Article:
All of the emotional distress that comes with creating is due to the fact that I am a “Perfectionist”. I know that this may be an incredibly cliche word to use, but I honestly don’t know any other way to put it. I have an often debilitating “All of Nothing” mentality, if it isn’t going to turn out “perfect” and exactly how I pictured it, why even bother? You can see why this mindset is awful for anyone who likes to create. Nothing is ever going to be 100% perfect, and therefore you would never create anything again, sounds terrible right? Obviously I manage to get past it a fair amount of the time, but that doesn’t make the process any less exhausting. When it really comes down to it, hardly anything I have ever made has come out exactly how I pictured it, and, though some designs grow on me over time, a lot of them just don’t turn out the way I was hoping and that can be incredibly discouraging and lead to a lot of self doubt. I may post the patterns and pictures and tack on a caption about how excited I am (and don’t get me wrong I am so excited every time I get to share something with you guys) but in the back of my mind there is always that frustration that it wasn’t quite what I wanted it to be and somehow I never really forgive myself for that.

It’s feelings and issues like this that lead you to understand that being a perfectionist hinders you from being anywhere close to realistic with your expectations and goals. While this mentality causes a lot of difficulties in my life outside of crochet, I find that it is most frequently felt when it comes to any kind of creative outlet. As makers we are generally our own boss and therefore need to set our own deadlines and goals and often times making any kind of realistic goal can feel next to impossible. For example, in my mind, making a new design, finishing it, making the pattern/writing the blog post, and taking pictures of the finished product ONCE A WEEK is a realistic goal. Never mind the fact that I have a day job, relationship, friends, a dog, and a million other things that I need to balance on top of that. Obviously completely burning myself out by trying to accomplish this goal is not the recipe to success, but it is actually still hard to convince myself of that even now.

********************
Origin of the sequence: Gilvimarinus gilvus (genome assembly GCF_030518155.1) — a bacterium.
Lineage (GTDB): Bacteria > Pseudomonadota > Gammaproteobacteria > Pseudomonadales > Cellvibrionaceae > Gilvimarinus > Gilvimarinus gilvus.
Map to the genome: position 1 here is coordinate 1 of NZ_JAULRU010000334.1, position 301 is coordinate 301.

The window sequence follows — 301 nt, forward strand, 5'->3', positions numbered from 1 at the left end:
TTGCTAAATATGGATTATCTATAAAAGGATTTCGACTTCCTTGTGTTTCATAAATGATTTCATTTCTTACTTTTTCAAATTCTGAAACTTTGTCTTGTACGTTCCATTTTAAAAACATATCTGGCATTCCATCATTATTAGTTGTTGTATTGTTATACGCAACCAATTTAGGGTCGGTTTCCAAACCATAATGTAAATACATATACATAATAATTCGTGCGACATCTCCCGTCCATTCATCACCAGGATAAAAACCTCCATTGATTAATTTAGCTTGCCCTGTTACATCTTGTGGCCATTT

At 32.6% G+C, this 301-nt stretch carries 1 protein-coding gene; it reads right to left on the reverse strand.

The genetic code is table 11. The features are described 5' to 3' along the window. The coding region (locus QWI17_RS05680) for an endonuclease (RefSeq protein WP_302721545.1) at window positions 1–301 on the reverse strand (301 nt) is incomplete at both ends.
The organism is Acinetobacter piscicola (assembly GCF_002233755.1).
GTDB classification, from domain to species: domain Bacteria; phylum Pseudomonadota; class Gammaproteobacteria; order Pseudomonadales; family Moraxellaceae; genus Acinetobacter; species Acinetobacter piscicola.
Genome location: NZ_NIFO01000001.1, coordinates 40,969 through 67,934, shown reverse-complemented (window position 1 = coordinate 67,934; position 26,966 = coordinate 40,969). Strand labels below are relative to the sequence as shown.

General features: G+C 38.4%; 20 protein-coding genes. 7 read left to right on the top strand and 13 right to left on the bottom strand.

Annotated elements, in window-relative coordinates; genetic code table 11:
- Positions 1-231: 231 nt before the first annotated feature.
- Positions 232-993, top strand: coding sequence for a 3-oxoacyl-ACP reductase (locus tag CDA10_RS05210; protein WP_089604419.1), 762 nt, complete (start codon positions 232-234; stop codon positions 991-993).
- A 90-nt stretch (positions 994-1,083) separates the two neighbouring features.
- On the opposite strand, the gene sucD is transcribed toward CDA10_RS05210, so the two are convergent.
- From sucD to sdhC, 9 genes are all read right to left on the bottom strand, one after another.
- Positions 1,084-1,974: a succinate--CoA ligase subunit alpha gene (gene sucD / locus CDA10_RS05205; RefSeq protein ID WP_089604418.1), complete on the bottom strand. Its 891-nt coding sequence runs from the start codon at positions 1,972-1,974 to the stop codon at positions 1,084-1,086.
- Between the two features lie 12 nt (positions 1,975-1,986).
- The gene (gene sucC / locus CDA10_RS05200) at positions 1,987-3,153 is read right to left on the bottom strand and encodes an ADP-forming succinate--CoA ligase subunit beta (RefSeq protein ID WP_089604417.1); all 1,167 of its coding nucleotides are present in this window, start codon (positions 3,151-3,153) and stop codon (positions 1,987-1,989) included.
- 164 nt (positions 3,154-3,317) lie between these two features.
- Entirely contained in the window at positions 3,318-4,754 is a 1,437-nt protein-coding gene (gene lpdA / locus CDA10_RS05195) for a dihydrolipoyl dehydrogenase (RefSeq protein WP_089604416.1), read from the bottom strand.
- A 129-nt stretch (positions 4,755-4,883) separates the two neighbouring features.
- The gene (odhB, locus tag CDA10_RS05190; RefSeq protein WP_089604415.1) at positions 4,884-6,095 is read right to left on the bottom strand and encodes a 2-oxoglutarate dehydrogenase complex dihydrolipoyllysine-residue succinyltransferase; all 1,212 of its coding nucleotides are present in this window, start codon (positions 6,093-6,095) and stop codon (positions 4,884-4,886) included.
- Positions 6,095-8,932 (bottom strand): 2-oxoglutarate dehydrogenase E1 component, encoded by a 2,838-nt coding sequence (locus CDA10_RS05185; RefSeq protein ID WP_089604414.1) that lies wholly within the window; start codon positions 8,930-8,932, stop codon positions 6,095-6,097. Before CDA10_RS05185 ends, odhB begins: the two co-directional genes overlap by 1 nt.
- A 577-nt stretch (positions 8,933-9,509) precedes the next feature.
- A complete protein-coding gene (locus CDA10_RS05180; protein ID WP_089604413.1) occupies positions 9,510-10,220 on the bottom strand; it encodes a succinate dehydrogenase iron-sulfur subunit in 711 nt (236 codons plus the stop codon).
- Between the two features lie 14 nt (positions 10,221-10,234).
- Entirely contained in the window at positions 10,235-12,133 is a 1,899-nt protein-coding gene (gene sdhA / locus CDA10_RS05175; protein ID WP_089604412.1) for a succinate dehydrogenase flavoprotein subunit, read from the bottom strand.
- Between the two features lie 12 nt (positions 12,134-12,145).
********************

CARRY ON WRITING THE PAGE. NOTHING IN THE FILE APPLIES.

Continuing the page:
Of course there is much more to my actual personality than just being a “Perfectionist”, but as a Maker that is one of the biggest struggles that I have to overcome everyday, and from what I have heard I honestly think that a lot of the Makers in the community face the same challenge. In this world of Social Media where you can project any Image of yourself that you wish, you can make yourself appear perfect, and thinking that other individuals are perfect and that you are not, is the perfectionists kryptonite. It is because I have felt this multiple times a day that I am choosing to create an image in which I am honest with the fact that my designs as well as myself are NOT perfect and I don’t want to trick anyone into thinking that I am.

Beyond that I really wanted to open a discussion about how other Makers deal with the emotional challenges of not feeling good enough or “perfect”, because like I said it is something that I struggle with everyday and I think the more open we are about these things will make us all feel a little less alone with our problems. So if anyone has any advice for me or anyone else reading, I encourage you to share you thoughts, stories, feelings on how we can get out of our minds for a bit and create in peace!